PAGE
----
One of my authors is on CNN: Tomi Ahonen/Digital Korea on CNN – A great day for us!


This is a great day for futuretext. Tomi Ahonen – the co-author of Digital Korea is on CNN this morning. You can see the video HERE.

(My company – futuretext – is the publisher for Digital Korea)

I can’t say how happy I am to see this!

Tomi has been a great friend and a mentor to me in setting up futuretext as a business – and getting Tomi as a futuretext author (he was thrice published elsewhere before) has been a big turning point for us as a publisher

Tomi and Jim O Reilly(the other author of Digital Korea) put in a lot of effort for this book .. It is truly unique .. And we planned it on a flight to Seoul in Dec 2005 – and now it’s been recognised by CNN!

This is Tomi’s second book with futuretext(the first being Communities Dominate Brands with Alan Moore)

Please join me in congratulating Tomi and Jim for all their efforts

tomi ahonen joins the board of futuretext


I have great pleasure in making this announcement!

futuretext press release

30 July 2005

High tech and telecoms guru Tomi Ahonen joins futuretext board Strengthens futuretext competence in wireless, telecoms, and digital communities

London, 30 July 2005: futuretext Ltd today announced that leading advanced telecoms services guru Tomi T Ahonen, an author of four best sellers, has joined the futuretext board. Ahonen will advise the company on opportunities in publishing titles on near future industry trends, in particular on high technology in IT, telecoms and digital communities. He will also seek to discover new writing talent for futuretext, as well as supporting futuretext authors in gaining market visibility.

Tomi Ahonen has authored three global, best selling books on the business application of 3G telecoms with John Wiley & Sons. His fourth book, Communities Dominate Brands, co-authored with Alan Moore, was published by futuretext Ltd in March 2005. Ahonen is developing further titles for release by futuretext. A regular speaker at technology conferences on six continents, he has been quoted in over 120 press articles. Formerly head of 3G consulting at Nokia, Ahonen regularly lectures at Oxford University’s 3G Telecoms courses.

“Tomi is a visionary with remarkably accurate views of the future,” said Ajit Jaokar, founder and CEO at futuretext. “With his deep connection to strategic thinking at global leading companies, Tomi is ideally placed to provide guidance to us in isolating promising book project opportunities and discovering new authors. We are proud to be associated with Tomi, of the early strong sales of his first title with us, and are looking forward to working more closely with him for the benefit of high quality non-fiction literature on near future topics. We are especially looking forward to publishing a series based on Tomi’s mobile pearls”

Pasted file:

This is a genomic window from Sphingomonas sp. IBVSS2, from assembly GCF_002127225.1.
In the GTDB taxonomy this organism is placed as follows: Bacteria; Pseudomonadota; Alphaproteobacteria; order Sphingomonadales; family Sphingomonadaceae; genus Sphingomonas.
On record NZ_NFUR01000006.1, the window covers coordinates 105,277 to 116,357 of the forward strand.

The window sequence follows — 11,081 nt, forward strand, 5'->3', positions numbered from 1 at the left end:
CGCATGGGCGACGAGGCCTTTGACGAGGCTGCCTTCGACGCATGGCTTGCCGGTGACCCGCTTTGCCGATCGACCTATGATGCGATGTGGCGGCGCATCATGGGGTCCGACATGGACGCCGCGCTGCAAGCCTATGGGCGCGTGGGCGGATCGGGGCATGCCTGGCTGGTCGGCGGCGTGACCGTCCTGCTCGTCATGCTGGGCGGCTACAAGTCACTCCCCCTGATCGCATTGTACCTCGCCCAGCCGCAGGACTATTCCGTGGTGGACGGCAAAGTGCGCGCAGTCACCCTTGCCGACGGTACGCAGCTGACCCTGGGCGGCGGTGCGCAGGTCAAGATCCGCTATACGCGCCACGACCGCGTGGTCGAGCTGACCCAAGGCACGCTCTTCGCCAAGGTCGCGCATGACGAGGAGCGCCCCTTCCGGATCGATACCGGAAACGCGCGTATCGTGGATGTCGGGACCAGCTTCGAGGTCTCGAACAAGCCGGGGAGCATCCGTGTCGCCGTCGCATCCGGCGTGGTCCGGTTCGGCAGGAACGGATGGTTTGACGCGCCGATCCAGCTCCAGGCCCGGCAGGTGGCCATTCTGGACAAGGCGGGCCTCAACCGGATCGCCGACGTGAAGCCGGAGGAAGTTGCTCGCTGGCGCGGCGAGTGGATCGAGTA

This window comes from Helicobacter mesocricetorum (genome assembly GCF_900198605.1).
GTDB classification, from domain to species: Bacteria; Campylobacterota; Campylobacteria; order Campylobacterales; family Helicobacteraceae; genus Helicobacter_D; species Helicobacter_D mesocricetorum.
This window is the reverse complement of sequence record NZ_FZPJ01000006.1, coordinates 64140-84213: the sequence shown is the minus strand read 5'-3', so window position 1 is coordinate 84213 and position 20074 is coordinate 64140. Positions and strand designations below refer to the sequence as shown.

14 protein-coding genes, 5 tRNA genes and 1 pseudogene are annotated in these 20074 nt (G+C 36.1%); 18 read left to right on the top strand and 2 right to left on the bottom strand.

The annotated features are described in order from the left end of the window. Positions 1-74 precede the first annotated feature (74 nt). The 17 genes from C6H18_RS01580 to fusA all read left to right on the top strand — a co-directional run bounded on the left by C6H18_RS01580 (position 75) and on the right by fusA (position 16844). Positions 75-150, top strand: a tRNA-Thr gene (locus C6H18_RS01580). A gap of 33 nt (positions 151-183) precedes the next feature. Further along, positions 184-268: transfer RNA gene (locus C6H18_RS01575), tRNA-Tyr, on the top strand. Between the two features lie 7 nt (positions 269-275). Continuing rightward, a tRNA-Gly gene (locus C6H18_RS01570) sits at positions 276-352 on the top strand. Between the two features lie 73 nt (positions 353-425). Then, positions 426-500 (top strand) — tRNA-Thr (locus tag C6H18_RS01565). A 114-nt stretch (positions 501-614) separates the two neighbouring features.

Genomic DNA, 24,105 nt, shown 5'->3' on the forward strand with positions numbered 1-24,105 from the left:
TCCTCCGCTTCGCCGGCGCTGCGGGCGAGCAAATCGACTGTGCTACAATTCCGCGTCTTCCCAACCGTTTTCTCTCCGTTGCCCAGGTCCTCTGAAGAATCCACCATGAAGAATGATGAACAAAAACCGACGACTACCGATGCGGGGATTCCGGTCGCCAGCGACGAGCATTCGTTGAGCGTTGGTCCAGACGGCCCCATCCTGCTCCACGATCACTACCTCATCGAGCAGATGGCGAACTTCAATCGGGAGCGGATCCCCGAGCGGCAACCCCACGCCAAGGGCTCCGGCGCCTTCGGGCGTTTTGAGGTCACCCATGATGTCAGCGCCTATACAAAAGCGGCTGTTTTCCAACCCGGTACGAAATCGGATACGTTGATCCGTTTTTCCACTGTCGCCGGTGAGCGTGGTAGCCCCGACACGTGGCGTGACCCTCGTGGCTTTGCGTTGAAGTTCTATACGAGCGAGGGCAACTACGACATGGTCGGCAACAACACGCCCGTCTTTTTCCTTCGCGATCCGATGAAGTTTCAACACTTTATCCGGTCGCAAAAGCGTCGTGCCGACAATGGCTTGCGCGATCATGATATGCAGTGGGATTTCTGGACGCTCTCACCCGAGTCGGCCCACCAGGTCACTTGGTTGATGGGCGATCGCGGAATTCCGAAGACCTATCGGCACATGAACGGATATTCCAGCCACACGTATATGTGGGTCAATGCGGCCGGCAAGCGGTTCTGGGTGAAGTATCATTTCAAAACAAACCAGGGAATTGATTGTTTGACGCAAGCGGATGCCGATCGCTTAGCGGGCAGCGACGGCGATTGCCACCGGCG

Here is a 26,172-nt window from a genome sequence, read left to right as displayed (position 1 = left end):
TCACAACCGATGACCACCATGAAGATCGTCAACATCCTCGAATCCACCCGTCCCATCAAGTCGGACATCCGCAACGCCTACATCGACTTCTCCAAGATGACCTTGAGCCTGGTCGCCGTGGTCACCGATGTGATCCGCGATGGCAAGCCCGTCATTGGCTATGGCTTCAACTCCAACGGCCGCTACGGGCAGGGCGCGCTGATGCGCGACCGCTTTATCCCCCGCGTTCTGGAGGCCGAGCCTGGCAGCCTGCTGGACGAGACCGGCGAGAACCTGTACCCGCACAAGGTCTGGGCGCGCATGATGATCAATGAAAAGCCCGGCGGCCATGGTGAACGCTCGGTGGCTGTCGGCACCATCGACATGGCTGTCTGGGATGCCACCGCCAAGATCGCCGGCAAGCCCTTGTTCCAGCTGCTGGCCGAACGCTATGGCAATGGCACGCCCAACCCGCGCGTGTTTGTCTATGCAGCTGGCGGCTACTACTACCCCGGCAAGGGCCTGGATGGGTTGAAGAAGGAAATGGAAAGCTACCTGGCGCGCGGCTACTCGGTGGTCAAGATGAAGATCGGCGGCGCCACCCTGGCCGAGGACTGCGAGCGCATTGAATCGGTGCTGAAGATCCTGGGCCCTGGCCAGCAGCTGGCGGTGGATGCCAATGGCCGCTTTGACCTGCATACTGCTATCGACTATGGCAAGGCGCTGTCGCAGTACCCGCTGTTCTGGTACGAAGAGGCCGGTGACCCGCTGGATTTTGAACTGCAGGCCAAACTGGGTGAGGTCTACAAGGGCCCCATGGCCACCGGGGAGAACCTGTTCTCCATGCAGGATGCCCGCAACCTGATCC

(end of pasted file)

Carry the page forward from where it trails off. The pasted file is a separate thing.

Tomi Ahonen said: “futuretext has been unbelievably strong in their personal support of my latest book and have impressed me as being a truly modern book publishing company. I am eager to help them grow and use the futuretext opportunity to provide young aspiring thought-leaders the platform to become published. The near future for technology and digital communities is an immense opportunity for innovation, and books to support that intellectual growth will be in strong demand. futuretext is excellently poised to deliver extraordinary titles with true impacts to our industry.”

About Tomi Ahonen:

Tomi T Ahonen, MBA, is the world’s leading expert on business and services for next generation telecoms and digital communities. Speaking at over 100 conferences on six continents, he regularly lectures at Oxford University. Tomi’s reference customer list is the who’s who of leading mobile telecoms: Ericsson, Orange, Nokia, NTT DoCoMo, Siemens, Teliasonera and Vodafone. His books are Communities Dominate Brands (with Alan Moore), 2005; 3G Marketing (with T Kasper and S Melkko) 2004; m-Profits 2002; and Services for UMTS (with J Barrett) 2002.

About futuretext Ltd:

Founded in 1999, futuretext is a publishing company whose focus is on wireless, mobility and digital convergence. We publish books (as opposed to management reports) and we work with some of the best authors in this sector. We commit to a space and then to the authors within that space. As a publisher of wireless/mobile books – we want to make a difference. We often take up a ‘cause’ – providing a platform for issues that we believe should be heard. Our authors are experts in their chosen sector. They are passionate about sharing their knowledge and making a tangible difference to the direction of the industry.


futuretext Ltd

Ajit Jaokar

Devlin house

36 St George St




Tomi T Ahonen

[email protected] (email) (website)


Tomi Ahonen’s crystal ball – 20 years into the future


My good friend Tomi Ahonen has created this forecast. Makes fascinating reading!. Fascinating stuff. Not much to add really .. enjoy!

Consider 20 year into the past. I should be forecasting mobile telecoms. 20 years ago obviously the mobile phone was not particularly mobile as in personal – the phones were carphones. The batteries were literally the size of briefcases and weighed as much. But consider the IT industry overall. Modems ran at 1,024 or 2,048 bit/s (current 3G modems run 384 kbit/s, WiFi and broadband modems at several Mbit/s). There were no PC digital cameras, no DVD players. Music was shifting from vinyl and c-cassette to music CD. There was no Kazaa, there was no Napster, there were no MP3 players, there was hardly any digital music whatsoever!

And what of the computer? The top line PC in 1985 was what was generally called the “Turbo PC” by IBM, the AT, or the first of the 286 systems with the CPU running at 6 MHz. With 512K RAM, an EGA (640 x 350) standard colour screen, a 20 MB hard drive, and one 5.25″ floppy drive which was really those original FLOPPY diskettes. No mouse, no windows, no internet, no multimedia, no CD drive.